Responses to Fatwas of Islamic Religious Leaders and Institutions during the Coronavirus Disease (COVID-19) in the Philippines: Looking at How Guidance Provided to Muslim Communities in the Philippines

14 Pages Posted: 23 Aug 2020 Last revised: 10 Nov 2020

See all articles by Yusuf Roque Morales

Yusuf Roque Morales

Consortium of Peacebuilders; Consortium of Peacebuilders; National Commission on Muslim Filipinos; Ateneo de Zamboanga University

Sheryl Renomeron Morales

Polytechnic University of the Philippines; Institute for Comparative and Advanced Studies (Icas Phils); National Youth Congress 2013; Subanen-Muslim-Christian Relations of Zamboanga del Sur

Date Written: May 19, 2020

Abstract

The Philippine constitution guarantees the free exercise of religion and religious worship. The law forbids public officials from interrupting religious activities. However, with the sharp rise of Coronavirus (COVID-2019) infection all over the world, the Inter-Agency Task Force (AITF) on Emerging Infections Disease created resolutions to assess, monitor, contain and prevent the spread of the pandemic. Religious leaders and Islamic institutions are no exceptions and they must abide to these resolutions including mass gatherings, safety procedures on burials, and strict observance of social distancing.

Muslims strictly perform five times a day prayer, Friday Jamaah prayer, and bury the dead in accordance to Islamic practices mentioned in the Quran. Therefore, the study focus on how Islamic leaders and institutions responded to AITF resolutions to prevent the spread of the pandemic.

The data were collected from mixed sources: from official announcements, social media accounts, and by phone interviews. Meaningful central themes were derived from the data.

Findings noted responses of Muslim communities focused on (1) suspension of collective religious activities and programs until the pandemic is over; (2) abide by government directives on how to be safe from the threat of COVID-19; (3) institutionalization of positive sanitation practices of their facilities personnel and families; (4) cancellation of classes and their religious learning institutions; and (5) public interest and dharurah (possibility of harm or injury).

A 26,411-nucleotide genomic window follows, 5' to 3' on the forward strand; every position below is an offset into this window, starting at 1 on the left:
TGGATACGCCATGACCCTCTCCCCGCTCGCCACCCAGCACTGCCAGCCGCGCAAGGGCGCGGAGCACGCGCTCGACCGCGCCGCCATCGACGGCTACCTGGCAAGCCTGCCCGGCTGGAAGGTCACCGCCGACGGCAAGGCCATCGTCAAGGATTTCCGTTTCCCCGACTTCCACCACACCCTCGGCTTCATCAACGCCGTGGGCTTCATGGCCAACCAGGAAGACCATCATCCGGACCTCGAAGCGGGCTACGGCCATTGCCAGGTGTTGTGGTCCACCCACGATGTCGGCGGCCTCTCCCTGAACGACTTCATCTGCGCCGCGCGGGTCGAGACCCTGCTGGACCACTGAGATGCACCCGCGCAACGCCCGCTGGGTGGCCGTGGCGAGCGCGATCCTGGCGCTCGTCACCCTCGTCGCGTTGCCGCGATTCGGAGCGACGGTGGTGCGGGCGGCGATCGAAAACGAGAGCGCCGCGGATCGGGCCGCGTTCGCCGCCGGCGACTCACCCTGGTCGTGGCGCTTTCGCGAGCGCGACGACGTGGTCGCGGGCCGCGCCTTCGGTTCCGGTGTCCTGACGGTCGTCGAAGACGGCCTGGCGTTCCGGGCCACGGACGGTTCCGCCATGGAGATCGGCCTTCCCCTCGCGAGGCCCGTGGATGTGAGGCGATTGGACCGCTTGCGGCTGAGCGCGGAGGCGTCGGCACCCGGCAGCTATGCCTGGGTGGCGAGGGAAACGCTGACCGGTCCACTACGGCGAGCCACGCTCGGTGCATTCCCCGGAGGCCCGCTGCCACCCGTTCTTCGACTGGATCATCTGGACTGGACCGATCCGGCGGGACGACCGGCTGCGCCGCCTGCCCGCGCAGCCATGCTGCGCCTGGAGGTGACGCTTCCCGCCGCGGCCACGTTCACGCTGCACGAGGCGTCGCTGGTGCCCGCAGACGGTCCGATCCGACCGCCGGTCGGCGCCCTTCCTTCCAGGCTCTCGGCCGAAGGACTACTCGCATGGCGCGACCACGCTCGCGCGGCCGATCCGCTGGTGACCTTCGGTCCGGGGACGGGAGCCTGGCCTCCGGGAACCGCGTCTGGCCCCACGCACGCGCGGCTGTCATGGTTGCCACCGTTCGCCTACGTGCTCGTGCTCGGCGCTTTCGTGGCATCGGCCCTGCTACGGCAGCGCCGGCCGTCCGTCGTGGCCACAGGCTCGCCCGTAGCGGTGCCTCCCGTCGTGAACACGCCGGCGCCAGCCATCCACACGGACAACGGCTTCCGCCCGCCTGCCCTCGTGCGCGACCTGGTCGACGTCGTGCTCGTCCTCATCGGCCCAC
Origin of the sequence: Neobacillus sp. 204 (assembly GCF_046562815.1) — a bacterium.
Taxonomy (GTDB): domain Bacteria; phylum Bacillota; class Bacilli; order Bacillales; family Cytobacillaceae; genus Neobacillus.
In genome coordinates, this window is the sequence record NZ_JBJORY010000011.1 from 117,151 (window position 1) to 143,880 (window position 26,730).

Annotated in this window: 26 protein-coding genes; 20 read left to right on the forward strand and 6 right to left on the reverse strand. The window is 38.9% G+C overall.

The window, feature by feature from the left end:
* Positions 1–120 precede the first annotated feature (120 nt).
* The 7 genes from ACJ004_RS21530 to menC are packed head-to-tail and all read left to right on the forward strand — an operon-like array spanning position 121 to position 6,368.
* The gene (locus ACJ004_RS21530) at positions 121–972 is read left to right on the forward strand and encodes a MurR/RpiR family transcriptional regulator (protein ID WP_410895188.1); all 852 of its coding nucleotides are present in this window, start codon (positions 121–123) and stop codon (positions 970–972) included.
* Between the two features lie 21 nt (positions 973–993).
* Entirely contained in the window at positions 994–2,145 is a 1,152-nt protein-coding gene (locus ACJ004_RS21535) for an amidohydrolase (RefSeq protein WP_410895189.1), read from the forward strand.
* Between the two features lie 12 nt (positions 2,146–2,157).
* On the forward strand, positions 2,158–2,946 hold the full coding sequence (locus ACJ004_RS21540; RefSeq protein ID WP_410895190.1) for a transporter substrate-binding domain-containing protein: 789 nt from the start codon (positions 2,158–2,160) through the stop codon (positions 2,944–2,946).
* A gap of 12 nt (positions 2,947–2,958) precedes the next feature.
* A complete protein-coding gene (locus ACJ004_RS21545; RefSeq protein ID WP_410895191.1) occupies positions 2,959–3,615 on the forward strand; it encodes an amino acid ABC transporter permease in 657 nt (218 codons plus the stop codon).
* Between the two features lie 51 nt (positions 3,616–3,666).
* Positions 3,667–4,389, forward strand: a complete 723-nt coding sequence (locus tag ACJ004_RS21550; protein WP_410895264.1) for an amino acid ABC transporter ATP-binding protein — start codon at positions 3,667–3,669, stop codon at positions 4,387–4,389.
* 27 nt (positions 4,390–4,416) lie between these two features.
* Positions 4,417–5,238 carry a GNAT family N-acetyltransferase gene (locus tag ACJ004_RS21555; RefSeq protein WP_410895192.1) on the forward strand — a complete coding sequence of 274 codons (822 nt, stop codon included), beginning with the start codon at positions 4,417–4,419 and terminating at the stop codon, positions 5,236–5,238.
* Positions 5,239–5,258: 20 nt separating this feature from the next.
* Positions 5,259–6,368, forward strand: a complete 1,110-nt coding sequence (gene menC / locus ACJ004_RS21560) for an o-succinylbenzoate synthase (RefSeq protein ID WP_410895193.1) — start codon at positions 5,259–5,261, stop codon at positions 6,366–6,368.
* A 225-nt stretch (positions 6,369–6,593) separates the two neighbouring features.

In conclusion, the concept of collective duty (farḍ kifāya) as a basic of principle of Islam was practiced by Islamic religious leaders and institutions. Hence, maintaining social order on the basis that Islam is founded on individual and collective morality and responsibility.

Keywords: Islamic Religious Leaders and Institutions, COVID-19, Pandemic, Fatwa, Philippines, Islamic Practices

Suggested Citation

Morales, Yusuf Roque and Morales, Sheryl Renomeron, Responses to Fatwas of Islamic Religious Leaders and Institutions during the Coronavirus Disease (COVID-19) in the Philippines: Looking at How Guidance Provided to Muslim Communities in the Philippines (May 19, 2020). Available at SSRN: https://ssrn.com/abstract=3678425 or http://dx.doi.org/10.2139/ssrn.3678425

Yusuf Roque Morales

Consortium of Peacebuilders ( email )

Quezon City, Metro Manila
Philippines
+639432299035 (Phone)

Consortium of Peacebuilders ( email )

number 17 obanic st
Brgy Commonwealth
quezon city, 1121
Philippines

National Commission on Muslim Filipinos ( email )

Philippines

Ateneo de Zamboanga University ( email )

La Purisima st
Zamboanga City, Zamboanga del Sur 7000
Philippines

Sheryl Renomeron Morales (Contact Author)

Polytechnic University of the Philippines ( email )

Don Fabian St.
Barangay Commonwealth
Quezon City
Philippines

Institute for Comparative and Advanced Studies (Icas Phils) ( email )

Philippines

National Youth Congress 2013 ( email )

Philippines

Subanen-Muslim-Christian Relations of Zamboanga del Sur ( email )

Philippines

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